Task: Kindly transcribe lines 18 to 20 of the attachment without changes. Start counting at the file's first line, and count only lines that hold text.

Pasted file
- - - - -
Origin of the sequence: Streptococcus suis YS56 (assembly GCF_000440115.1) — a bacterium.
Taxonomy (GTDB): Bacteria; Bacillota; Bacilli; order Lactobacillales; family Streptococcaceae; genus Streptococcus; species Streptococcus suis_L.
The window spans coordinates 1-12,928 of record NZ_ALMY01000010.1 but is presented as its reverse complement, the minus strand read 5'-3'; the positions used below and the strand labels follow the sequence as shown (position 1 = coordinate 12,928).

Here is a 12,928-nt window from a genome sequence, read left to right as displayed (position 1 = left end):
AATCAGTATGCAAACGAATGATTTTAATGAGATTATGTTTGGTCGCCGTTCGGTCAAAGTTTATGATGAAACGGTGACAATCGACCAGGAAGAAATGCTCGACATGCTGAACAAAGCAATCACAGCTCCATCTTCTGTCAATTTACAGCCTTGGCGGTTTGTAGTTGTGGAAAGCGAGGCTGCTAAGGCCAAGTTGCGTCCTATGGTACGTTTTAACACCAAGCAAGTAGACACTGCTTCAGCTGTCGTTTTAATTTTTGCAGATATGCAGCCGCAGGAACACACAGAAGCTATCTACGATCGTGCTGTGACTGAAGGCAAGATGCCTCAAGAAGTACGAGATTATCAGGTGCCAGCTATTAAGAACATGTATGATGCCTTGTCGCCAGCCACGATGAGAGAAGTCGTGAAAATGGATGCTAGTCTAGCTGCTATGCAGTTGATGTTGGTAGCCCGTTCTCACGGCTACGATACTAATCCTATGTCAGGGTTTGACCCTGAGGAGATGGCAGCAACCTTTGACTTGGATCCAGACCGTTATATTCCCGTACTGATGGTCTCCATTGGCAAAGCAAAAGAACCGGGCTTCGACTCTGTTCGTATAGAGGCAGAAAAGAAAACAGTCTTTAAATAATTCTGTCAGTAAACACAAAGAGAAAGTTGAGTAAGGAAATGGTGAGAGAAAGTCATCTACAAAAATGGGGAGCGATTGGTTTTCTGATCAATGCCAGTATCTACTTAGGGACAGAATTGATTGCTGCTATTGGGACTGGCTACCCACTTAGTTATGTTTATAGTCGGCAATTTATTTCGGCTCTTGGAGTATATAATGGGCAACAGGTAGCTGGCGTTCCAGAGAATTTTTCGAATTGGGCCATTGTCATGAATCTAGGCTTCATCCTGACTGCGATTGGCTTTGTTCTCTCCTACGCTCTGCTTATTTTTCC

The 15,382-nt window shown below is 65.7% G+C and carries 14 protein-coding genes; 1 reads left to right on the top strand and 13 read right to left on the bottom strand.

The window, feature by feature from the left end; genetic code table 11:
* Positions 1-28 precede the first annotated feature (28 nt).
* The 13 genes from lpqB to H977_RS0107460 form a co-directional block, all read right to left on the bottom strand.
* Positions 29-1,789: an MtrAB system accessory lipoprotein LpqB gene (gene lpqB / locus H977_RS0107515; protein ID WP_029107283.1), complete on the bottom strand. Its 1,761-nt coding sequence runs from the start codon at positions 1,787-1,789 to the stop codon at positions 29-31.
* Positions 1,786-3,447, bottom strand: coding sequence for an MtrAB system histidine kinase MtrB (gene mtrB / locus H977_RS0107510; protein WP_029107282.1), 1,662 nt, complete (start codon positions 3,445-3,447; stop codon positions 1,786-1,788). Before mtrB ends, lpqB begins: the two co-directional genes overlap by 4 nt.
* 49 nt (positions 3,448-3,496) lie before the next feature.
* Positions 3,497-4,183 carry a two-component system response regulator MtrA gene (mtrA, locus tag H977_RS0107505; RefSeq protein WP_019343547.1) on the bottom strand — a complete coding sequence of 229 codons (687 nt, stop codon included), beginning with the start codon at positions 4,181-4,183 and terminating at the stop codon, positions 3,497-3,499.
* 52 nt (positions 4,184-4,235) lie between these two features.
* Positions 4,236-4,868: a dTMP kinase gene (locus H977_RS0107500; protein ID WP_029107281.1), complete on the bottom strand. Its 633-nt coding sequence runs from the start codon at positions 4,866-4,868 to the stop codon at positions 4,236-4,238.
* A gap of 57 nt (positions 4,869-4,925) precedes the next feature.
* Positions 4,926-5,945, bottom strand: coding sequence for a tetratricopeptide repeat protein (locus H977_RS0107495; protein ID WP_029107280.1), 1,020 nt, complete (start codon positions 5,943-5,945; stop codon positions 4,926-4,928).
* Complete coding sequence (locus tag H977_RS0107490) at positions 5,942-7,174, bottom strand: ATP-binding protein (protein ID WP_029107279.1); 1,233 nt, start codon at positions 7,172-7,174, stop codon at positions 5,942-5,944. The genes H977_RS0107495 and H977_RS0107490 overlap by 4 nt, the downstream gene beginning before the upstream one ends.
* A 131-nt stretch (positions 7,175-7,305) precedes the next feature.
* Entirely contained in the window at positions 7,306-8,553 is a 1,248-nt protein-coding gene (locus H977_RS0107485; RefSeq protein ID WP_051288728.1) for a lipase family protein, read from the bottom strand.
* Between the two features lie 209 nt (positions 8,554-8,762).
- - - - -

* Complete coding sequence (locus tag H977_RS0107490) at positions 5,942-7,174, bottom strand: ATP-binding protein (protein ID WP_029107279.1); 1,233 nt, start codon at positions 7,172-7,174, stop codon at positions 5,942-5,944. The genes H977_RS0107495 and H977_RS0107490 overlap by 4 nt, the downstream gene beginning before the upstream one ends.
* A 131-nt stretch (positions 7,175-7,305) precedes the next feature.
* Entirely contained in the window at positions 7,306-8,553 is a 1,248-nt protein-coding gene (locus H977_RS0107485; RefSeq protein ID WP_051288728.1) for a lipase family protein, read from the bottom strand.